It is corny and a cliche, but you will get through this rough time in your life. You will be stronger and you will have a new perspective. You are much stronger than you may think, and you’re even stronger when you’re not alone.
If you haven’t been told recently, you are loved.
If you haven’t been showed it recently, you are loved.
If you haven’t felt it recently, you are loved
Dog Goes to College in Michigan, to Study!
Golden Retrievers have long been one of the most friendly, affectionate dog breeds available, and one particular Retriever in Michigan lived up to her breed’s reputation. They are fun dogs, easy to train, constantly social with their human masters and others, and extremely loyal. No surprise, Golden Retrievers are often owned in pairs and referred to as one of the best companion dogs to have. They are also regularly chosen for guide dog roles for the same reasons as well. In the case of JJ McGrath, his dog Tahoe was more than just a home companion.
Going to college at Grand Valley State University, JJ wanted to stay connected with his furry friend as much as possible. So, the fellow decided to ask his sociology professor if Tahoe could join JJ in class. Sent by email, the request was titled simply “Dog” in the header, and at first there was no response. JJ wasn’t one to take silence as an answer, so she kept asking until there was a clear response one way or the other.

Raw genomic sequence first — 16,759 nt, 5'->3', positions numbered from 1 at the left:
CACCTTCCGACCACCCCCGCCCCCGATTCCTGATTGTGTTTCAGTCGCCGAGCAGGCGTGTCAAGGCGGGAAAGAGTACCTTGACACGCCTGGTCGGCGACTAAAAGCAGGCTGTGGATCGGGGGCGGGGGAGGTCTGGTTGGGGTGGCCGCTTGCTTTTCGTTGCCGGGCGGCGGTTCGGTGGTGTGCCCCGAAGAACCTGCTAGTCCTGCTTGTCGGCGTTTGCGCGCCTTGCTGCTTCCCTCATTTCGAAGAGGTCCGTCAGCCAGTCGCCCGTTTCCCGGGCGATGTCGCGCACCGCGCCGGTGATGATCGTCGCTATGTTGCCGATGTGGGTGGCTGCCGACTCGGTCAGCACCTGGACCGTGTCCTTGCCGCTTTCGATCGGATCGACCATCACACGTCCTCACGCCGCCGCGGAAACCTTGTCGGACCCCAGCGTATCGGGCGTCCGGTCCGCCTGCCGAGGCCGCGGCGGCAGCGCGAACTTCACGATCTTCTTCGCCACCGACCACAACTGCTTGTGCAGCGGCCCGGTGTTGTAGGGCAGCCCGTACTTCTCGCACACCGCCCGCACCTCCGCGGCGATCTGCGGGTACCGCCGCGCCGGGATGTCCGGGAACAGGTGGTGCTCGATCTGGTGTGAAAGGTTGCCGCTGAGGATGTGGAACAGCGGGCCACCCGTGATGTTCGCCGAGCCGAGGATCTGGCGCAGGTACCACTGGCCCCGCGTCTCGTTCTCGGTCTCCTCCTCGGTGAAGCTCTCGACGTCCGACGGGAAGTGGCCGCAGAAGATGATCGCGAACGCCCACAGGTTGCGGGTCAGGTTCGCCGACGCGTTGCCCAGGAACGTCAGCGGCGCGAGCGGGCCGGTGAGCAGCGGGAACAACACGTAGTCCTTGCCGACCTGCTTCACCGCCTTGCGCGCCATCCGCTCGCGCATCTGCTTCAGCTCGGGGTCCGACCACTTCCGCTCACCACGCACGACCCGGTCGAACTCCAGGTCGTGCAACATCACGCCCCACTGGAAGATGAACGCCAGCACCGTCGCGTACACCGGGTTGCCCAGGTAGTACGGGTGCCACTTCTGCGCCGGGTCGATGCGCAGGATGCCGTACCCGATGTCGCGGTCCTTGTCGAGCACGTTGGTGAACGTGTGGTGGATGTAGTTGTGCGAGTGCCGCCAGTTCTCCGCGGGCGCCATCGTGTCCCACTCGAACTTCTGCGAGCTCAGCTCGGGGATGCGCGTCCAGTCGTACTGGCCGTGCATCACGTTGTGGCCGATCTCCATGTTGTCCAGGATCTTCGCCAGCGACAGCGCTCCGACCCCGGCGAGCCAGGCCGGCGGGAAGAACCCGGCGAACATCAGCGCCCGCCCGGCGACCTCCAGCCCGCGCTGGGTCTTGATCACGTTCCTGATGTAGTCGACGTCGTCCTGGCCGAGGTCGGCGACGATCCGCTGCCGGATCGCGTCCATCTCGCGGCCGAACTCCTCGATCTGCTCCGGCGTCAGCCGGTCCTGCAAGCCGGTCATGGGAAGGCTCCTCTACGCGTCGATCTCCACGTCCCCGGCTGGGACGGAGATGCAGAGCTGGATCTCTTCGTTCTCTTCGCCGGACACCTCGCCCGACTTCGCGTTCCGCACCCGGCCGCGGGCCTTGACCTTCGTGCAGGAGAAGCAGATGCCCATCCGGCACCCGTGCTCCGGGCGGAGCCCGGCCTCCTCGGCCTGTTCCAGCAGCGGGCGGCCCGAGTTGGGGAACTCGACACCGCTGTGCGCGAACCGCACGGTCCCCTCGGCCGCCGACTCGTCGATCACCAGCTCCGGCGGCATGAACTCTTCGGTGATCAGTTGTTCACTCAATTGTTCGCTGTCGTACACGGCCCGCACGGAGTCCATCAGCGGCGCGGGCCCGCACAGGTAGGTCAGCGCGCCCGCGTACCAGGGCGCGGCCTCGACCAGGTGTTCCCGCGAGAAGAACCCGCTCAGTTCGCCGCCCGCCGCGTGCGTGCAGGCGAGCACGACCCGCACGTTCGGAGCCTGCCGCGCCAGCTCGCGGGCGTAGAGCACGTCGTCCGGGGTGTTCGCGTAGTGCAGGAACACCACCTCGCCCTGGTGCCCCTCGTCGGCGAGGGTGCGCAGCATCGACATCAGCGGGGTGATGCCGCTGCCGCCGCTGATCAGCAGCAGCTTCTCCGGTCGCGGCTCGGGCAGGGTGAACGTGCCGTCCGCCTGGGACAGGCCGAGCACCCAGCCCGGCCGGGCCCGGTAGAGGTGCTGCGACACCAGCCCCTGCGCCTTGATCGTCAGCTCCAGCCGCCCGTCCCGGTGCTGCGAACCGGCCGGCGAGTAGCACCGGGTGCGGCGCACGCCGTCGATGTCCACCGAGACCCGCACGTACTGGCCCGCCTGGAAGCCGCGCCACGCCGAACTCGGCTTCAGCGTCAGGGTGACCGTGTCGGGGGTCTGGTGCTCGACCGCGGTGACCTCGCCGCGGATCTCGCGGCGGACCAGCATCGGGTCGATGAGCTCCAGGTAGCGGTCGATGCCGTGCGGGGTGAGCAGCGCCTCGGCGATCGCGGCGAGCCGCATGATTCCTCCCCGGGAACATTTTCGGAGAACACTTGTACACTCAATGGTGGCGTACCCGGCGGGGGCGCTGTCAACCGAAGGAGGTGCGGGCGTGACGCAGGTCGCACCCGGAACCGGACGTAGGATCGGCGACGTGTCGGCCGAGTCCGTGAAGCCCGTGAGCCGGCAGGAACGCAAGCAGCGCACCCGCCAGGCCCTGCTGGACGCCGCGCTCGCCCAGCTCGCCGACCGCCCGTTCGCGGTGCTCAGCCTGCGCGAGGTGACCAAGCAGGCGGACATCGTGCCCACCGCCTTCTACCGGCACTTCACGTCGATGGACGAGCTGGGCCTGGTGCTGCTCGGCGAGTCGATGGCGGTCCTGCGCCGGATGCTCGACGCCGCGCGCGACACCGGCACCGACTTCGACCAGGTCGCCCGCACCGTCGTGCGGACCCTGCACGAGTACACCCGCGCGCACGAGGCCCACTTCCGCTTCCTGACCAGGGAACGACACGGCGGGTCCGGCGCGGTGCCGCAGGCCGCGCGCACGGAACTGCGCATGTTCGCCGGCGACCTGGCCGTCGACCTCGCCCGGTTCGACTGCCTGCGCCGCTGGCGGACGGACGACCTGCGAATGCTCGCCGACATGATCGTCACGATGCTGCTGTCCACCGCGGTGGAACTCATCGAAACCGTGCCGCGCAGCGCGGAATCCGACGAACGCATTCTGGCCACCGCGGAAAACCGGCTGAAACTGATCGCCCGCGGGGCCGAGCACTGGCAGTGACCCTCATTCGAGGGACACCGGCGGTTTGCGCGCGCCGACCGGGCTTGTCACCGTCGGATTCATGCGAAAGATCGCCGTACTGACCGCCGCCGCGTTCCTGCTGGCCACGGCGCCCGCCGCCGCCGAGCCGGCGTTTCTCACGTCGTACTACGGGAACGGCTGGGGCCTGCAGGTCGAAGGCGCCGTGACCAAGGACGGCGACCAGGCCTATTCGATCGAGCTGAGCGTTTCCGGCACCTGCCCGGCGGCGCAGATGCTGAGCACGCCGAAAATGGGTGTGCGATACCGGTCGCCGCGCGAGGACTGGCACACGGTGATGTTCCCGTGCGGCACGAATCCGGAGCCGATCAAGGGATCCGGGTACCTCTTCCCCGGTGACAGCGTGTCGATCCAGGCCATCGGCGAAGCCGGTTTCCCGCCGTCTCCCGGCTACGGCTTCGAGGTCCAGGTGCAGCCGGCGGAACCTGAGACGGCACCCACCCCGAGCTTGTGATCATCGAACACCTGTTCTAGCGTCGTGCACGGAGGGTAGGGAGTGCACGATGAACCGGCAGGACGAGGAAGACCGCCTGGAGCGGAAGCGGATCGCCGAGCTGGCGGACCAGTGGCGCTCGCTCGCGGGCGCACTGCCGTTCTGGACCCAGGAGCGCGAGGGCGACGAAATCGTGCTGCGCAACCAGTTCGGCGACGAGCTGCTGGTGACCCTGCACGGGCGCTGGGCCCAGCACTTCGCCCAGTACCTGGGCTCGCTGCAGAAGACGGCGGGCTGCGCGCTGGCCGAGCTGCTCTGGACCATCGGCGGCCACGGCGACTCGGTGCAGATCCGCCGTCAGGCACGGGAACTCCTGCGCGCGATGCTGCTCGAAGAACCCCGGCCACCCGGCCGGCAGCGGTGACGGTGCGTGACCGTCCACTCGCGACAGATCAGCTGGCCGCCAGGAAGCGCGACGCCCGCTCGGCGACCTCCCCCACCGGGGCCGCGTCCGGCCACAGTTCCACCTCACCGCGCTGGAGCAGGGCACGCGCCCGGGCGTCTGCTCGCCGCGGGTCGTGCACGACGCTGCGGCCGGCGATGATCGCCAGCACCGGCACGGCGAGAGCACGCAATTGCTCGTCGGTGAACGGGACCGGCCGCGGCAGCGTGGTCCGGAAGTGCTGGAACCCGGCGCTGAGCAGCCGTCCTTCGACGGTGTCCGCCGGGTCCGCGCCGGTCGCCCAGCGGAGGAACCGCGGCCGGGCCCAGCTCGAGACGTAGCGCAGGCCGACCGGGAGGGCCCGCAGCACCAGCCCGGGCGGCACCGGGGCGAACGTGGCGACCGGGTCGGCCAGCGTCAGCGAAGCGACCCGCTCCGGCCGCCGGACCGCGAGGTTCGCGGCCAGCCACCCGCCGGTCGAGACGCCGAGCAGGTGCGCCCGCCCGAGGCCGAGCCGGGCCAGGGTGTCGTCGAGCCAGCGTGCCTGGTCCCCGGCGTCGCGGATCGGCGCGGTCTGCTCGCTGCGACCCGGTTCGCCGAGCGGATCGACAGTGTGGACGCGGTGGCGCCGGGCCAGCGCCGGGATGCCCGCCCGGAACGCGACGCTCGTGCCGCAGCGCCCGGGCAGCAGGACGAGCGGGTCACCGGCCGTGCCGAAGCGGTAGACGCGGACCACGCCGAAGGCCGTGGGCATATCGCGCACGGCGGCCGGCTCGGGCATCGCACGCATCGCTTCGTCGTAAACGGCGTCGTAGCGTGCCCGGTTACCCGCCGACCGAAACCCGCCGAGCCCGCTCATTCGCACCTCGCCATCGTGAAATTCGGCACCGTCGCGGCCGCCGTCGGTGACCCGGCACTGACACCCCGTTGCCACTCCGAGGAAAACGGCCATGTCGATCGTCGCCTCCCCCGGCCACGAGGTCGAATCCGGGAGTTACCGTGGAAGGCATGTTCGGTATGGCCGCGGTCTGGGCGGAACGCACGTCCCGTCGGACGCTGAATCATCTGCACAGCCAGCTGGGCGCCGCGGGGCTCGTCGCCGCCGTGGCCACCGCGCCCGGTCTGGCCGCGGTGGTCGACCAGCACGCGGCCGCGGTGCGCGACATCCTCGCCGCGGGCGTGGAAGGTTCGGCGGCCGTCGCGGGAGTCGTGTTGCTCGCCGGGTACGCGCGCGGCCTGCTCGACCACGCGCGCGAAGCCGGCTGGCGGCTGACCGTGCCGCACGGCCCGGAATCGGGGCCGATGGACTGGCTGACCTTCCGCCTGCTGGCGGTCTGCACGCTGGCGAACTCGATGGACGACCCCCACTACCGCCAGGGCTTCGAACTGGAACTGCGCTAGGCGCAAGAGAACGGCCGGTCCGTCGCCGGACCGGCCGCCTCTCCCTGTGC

Now most teachers, whether in college or high school or some other training institution, probably would not allow a dog in a classroom for a variety of reasons unless the dog was there for a bona fide disability support, such as guide dog. Part of the reason is clearly liability and the fear an uncontrolled or nervous dog might harm someone. Dog bites are one of the most common forms of serious injury across the country every year, and they typically come with legal ramifications as well. No surprise, most schools don’t allow animals in classrooms at all unless under controlled lab conditions or as a certified personal aid. The other reason was the possibility of distraction. Small dogs are noisy enough but a large dog that starts making a rack can be heard around an entire neighborhood block. That clearly wouldn’t be conducive in a classroom setting either.